PET/CT in Psoriatic Arthritis

The safety and scientific validity of this study is the responsibility of the study sponsor and investigators. Listing a study does not mean it has been evaluated by the U.S. Federal Government. Read our disclaimer for details. Identifier: NCT01654198
Recruitment Status : Active, not recruiting
First Posted : July 31, 2012
Last Update Posted : August 1, 2018
Information provided by (Responsible Party):
University of Pennsylvania

Brief Summary:
When patients with psoriasis develop joint pain, it is often hard to decide whether or not the pain is due to psoriatic arthritis (PsA). At this time, doctors use information from the history and physical exam to determine the diagnosis. X-rays, magnetic resonance imaging (MRI) and ultrasound have been used to help with the diagnosis but all three have limitations. A newer imaging technique, whole body Positron Emission Tomography/Computed Tomography (PET/CT) uses the idea that inflammatory cells take up sugar to locate inflammation in the body. Because patients with PsA have inflammatory cells in their joints and tendons, this type of scan allows the physician to take a picture of the whole body and locate inflammation. The investigators have found that some patients with psoriasis (but without arthritis) have inflammation in joints and tendons even before the patient has symptoms. In this study, the investigators will explore how well PET/CT works for assessing inflammation in patients with PsA. This would be a very exciting tool that could be used to find and treat inflammation before it causes damage or pain.

Condition or disease Intervention/treatment
Psoriatic Arthritis Radiation: FDG-PET/CT scan

Study Type : Observational
Estimated Enrollment : 18 participants
Observational Model: Case-Only
Time Perspective: Cross-Sectional
Official Title: FDG-PET/CT in the Diagnosis and Monitoring of Psoriatic Arthritis
Actual Study Start Date : July 2012
Estimated Primary Completion Date : May 2019
Estimated Study Completion Date : May 2019

Resource links provided by the National Library of Medicine

Group/Cohort Intervention/treatment
Psoriatic arthritis Radiation: FDG-PET/CT scan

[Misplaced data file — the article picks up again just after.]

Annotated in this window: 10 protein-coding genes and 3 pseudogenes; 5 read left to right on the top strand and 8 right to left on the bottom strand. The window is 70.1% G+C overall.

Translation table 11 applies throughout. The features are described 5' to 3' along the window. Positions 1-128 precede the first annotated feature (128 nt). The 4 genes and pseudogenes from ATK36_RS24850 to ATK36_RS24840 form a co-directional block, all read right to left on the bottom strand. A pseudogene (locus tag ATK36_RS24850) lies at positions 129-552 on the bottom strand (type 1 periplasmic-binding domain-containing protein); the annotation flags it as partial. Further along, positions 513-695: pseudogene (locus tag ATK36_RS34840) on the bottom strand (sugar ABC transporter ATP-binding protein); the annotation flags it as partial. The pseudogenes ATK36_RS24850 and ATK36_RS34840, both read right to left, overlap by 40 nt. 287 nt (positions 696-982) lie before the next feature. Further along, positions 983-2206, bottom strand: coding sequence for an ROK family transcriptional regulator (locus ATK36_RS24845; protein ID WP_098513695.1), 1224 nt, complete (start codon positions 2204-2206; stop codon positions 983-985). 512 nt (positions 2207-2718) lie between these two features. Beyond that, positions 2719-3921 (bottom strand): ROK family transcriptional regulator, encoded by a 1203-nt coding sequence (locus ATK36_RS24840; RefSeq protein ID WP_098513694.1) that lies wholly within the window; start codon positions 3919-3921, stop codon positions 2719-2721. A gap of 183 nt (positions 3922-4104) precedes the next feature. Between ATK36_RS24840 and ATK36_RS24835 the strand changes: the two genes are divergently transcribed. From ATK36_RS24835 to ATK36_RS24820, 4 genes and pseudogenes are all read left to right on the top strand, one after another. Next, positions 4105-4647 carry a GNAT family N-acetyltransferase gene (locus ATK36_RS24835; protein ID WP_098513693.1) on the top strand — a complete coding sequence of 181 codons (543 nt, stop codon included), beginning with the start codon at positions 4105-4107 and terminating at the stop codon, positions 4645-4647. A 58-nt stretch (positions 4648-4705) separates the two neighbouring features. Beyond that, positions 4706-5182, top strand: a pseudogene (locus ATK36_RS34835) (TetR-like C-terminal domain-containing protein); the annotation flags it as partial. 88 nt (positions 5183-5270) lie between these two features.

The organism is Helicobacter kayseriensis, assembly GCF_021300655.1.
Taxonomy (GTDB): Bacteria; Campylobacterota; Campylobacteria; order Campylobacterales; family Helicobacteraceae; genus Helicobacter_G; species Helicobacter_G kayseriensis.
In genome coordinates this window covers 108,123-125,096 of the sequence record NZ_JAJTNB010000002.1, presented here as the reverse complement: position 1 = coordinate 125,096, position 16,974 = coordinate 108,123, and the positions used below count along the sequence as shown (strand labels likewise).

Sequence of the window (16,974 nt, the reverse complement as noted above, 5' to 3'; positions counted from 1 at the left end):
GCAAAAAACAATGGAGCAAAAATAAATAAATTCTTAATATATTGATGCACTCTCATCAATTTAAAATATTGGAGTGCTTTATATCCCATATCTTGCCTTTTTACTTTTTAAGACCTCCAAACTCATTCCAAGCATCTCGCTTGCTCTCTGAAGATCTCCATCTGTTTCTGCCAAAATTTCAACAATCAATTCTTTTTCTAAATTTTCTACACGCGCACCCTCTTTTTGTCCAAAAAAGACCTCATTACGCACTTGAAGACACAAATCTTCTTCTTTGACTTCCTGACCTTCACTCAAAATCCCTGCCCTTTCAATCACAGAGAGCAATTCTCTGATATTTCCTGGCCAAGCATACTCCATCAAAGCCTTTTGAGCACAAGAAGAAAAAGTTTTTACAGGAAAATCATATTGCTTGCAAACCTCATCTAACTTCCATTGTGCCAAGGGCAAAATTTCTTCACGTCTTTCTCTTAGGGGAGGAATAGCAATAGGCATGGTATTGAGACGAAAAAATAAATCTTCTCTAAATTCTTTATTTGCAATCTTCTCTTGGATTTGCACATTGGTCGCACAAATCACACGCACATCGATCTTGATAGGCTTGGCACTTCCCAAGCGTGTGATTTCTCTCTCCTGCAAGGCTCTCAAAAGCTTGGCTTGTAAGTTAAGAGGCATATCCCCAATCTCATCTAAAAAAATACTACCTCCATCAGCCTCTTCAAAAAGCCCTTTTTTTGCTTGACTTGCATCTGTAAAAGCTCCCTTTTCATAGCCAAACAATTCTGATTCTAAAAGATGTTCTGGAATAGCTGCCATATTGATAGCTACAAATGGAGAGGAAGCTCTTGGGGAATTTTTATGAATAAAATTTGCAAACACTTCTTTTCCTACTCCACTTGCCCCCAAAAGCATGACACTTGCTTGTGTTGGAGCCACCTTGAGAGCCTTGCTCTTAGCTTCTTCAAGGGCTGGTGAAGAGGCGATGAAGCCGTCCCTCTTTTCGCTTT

FDG-PET/CT is a type of imaging used currently to look for cancer. We are using it to look at inflammation within the joints.

Primary Outcome Measures :
  1. Primary outcome is inflammation as measured by SUVmax and metabolic volumetric product in the joints and entheses. [ Time Frame: At the discretion of the PI ]

Secondary Outcome Measures :
  1. Correlation of local inflammation in joints and enthesis with systemic inflammatory markers including IL6 and high sensitivity CRP. [ Time Frame: At the discretion of the PI ]

Biospecimen Retention:   Samples With DNA
Plasma, Serum, and Plasma Cells

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Ages Eligible for Study:   18 Years to 80 Years   (Adult, Older Adult)
Sexes Eligible for Study:   All
Accepts Healthy Volunteers:   No
Sampling Method:   Non-Probability Sample
Study Population
Patients with psoriatic arthritis defined by CASPAR criteria and active joint disease.

Inclusion Criteria:

  • Age 18-80,
  • active psoriatic arthritis (joint or enthesis inflammation)

Exclusion Criteria:

  • Diabetes,
  • pregnant,
  • no active PsA

Information from the National Library of Medicine

To learn more about this study, you or your doctor may contact the study research staff using the contact information provided by the sponsor.

Please refer to this study by its identifier (NCT number): NCT01654198

United States, Pennsylvania
University of Pennsylvania Division of Rheumatology
Philadelphia, Pennsylvania, United States, 19104
Sponsors and Collaborators
University of Pennsylvania
Principal Investigator: Alexis R Ogdie, MD, MSCE University of Pennsylvania

Responsible Party: University of Pennsylvania Identifier: NCT01654198     History of Changes
Other Study ID Numbers: 815253
First Posted: July 31, 2012    Key Record Dates
Last Update Posted: August 1, 2018
Last Verified: November 2017

Additional relevant MeSH terms:
Arthritis, Psoriatic
Joint Diseases
Musculoskeletal Diseases
Spinal Diseases
Bone Diseases
Skin Diseases, Papulosquamous
Skin Diseases